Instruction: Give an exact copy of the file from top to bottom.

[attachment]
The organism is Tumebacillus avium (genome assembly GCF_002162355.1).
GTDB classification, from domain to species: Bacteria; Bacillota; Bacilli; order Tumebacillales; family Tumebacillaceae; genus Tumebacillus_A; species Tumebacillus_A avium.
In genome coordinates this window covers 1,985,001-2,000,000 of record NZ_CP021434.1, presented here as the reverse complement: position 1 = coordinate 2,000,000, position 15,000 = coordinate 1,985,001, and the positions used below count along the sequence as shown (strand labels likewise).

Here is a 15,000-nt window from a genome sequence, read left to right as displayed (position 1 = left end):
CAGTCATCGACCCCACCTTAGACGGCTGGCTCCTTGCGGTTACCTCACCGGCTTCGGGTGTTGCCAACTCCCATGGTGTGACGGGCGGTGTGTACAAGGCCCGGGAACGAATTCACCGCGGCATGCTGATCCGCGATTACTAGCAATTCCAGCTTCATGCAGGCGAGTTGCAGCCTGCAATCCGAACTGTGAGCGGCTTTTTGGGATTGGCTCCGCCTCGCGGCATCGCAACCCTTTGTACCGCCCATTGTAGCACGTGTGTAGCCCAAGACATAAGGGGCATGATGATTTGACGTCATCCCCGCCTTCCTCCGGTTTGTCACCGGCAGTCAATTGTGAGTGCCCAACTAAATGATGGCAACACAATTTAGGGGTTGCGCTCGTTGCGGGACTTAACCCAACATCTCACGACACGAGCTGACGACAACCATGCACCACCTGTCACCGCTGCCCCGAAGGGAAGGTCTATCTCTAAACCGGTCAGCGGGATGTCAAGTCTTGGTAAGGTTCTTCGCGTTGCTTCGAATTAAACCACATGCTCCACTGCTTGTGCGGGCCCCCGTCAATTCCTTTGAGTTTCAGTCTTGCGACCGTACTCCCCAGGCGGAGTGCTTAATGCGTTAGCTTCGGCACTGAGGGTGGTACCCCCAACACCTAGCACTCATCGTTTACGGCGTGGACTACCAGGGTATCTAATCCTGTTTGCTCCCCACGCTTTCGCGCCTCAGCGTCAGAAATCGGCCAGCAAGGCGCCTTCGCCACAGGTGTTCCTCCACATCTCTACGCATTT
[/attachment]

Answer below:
The organism is Tumebacillus avium (genome assembly GCF_002162355.1).
GTDB classification, from domain to species: Bacteria; Bacillota; Bacilli; order Tumebacillales; family Tumebacillaceae; genus Tumebacillus_A; species Tumebacillus_A avium.
In genome coordinates this window covers 1,985,001-2,000,000 of record NZ_CP021434.1, presented here as the reverse complement: position 1 = coordinate 2,000,000, position 15,000 = coordinate 1,985,001, and the positions used below count along the sequence as shown (strand labels likewise).

Here is a 15,000-nt window from a genome sequence, read left to right as displayed (position 1 = left end):
CAGTCATCGACCCCACCTTAGACGGCTGGCTCCTTGCGGTTACCTCACCGGCTTCGGGTGTTGCCAACTCCCATGGTGTGACGGGCGGTGTGTACAAGGCCCGGGAACGAATTCACCGCGGCATGCTGATCCGCGATTACTAGCAATTCCAGCTTCATGCAGGCGAGTTGCAGCCTGCAATCCGAACTGTGAGCGGCTTTTTGGGATTGGCTCCGCCTCGCGGCATCGCAACCCTTTGTACCGCCCATTGTAGCACGTGTGTAGCCCAAGACATAAGGGGCATGATGATTTGACGTCATCCCCGCCTTCCTCCGGTTTGTCACCGGCAGTCAATTGTGAGTGCCCAACTAAATGATGGCAACACAATTTAGGGGTTGCGCTCGTTGCGGGACTTAACCCAACATCTCACGACACGAGCTGACGACAACCATGCACCACCTGTCACCGCTGCCCCGAAGGGAAGGTCTATCTCTAAACCGGTCAGCGGGATGTCAAGTCTTGGTAAGGTTCTTCGCGTTGCTTCGAATTAAACCACATGCTCCACTGCTTGTGCGGGCCCCCGTCAATTCCTTTGAGTTTCAGTCTTGCGACCGTACTCCCCAGGCGGAGTGCTTAATGCGTTAGCTTCGGCACTGAGGGTGGTACCCCCAACACCTAGCACTCATCGTTTACGGCGTGGACTACCAGGGTATCTAATCCTGTTTGCTCCCCACGCTTTCGCGCCTCAGCGTCAGAAATCGGCCAGCAAGGCGCCTTCGCCACAGGTGTTCCTCCACATCTCTACGCATTT